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Science. 2015 Jul 3;349(6243):99-103. doi: 10.1126/science.aaa5936. Epub 2015 Jun 4.

STRUCTURAL VIROLOGY. X-ray crystal structures of native HIV-1 capsid protein reveal conformational variability.

Author information

1
Christopher S. Bond Life Sciences Center, University of Missouri, Columbia, MO 65211, USA. Department of Chemistry, University of Missouri, Columbia, MO 65211, USA.
2
Christopher S. Bond Life Sciences Center, University of Missouri, Columbia, MO 65211, USA. Department of Molecular Microbiology and Immunology, University of Missouri School of Medicine, Columbia, MO 65211, USA.
3
Basic Research Laboratory, Center for Cancer Research, National Cancer Institute, Frederick, MD 21702, USA.
4
Department of Chemistry, University of Missouri, Columbia, MO 65211, USA. Department of Biochemistry, University of Missouri, Columbia, MO 65211, USA.
5
Department of Molecular Physiology and Biological Physics, University of Virginia School of Medicine, Charlottesville, VA 22908, USA.
6
Christopher S. Bond Life Sciences Center, University of Missouri, Columbia, MO 65211, USA. Department of Molecular Microbiology and Immunology, University of Missouri School of Medicine, Columbia, MO 65211, USA. Department of Biochemistry, University of Missouri, Columbia, MO 65211, USA. sarafianoss@missouri.edu.

Abstract

The detailed molecular interactions between native HIV-1 capsid protein (CA) hexamers that shield the viral genome and proteins have been elusive. We report crystal structures describing interactions between CA monomers related by sixfold symmetry within hexamers (intrahexamer) and threefold and twofold symmetry between neighboring hexamers (interhexamer). The structures describe how CA builds hexagonal lattices, the foundation of mature capsids. Lattice structure depends on an adaptable hydration layer modulating interactions among CA molecules. Disruption of this layer alters interhexamer interfaces, highlighting an inherent structural variability. A CA-targeting antiviral affects capsid stability by binding across CA molecules and subtly altering interhexamer interfaces remote to the ligand-binding site. Inherent structural plasticity, hydration layer rearrangement, and effector binding affect capsid stability and have functional implications for the retroviral life cycle.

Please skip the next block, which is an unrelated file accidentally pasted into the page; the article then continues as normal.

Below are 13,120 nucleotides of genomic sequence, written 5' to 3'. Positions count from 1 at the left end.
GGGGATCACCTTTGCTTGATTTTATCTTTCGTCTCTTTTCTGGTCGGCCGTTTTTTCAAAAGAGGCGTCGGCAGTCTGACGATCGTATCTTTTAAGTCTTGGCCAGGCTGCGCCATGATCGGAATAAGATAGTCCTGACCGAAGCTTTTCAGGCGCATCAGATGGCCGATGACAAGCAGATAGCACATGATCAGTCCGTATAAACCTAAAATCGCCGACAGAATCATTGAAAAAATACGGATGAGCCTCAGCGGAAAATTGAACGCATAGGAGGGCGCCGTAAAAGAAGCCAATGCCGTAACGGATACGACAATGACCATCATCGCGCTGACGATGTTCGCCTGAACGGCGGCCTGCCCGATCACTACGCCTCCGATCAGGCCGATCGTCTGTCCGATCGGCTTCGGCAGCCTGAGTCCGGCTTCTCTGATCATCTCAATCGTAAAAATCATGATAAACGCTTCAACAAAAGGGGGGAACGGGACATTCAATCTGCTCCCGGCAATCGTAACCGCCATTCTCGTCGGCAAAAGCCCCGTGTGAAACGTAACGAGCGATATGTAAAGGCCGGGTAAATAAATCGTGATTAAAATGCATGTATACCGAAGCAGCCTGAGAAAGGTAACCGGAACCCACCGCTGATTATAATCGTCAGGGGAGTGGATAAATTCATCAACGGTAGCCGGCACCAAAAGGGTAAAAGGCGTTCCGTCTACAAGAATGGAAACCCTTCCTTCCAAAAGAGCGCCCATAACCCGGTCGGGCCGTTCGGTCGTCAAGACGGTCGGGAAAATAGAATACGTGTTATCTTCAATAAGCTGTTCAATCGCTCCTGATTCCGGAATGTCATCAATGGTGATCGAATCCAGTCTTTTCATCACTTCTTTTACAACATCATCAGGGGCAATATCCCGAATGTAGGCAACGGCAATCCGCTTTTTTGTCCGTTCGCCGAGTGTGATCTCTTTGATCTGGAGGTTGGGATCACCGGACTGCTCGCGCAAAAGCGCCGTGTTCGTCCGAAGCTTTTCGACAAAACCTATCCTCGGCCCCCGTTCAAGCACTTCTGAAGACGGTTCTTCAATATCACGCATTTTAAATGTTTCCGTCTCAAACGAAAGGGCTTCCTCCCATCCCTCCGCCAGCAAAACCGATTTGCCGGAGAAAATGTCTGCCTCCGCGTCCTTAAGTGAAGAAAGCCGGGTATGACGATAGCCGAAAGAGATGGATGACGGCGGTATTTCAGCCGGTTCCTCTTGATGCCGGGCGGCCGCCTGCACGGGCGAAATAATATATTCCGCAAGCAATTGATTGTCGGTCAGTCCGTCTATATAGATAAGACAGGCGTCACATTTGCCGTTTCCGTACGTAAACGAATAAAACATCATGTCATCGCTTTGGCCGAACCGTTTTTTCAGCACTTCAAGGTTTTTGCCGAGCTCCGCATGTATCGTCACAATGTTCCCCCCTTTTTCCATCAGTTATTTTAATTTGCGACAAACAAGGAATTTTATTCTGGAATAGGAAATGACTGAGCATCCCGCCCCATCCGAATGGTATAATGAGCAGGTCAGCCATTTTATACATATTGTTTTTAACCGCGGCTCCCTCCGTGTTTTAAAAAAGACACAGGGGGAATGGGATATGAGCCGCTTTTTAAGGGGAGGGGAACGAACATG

PMID:
26044298
PMCID:
PMC4584149
DOI:
10.1126/science.aaa5936
[Indexed for MEDLINE]
Free PMC Article

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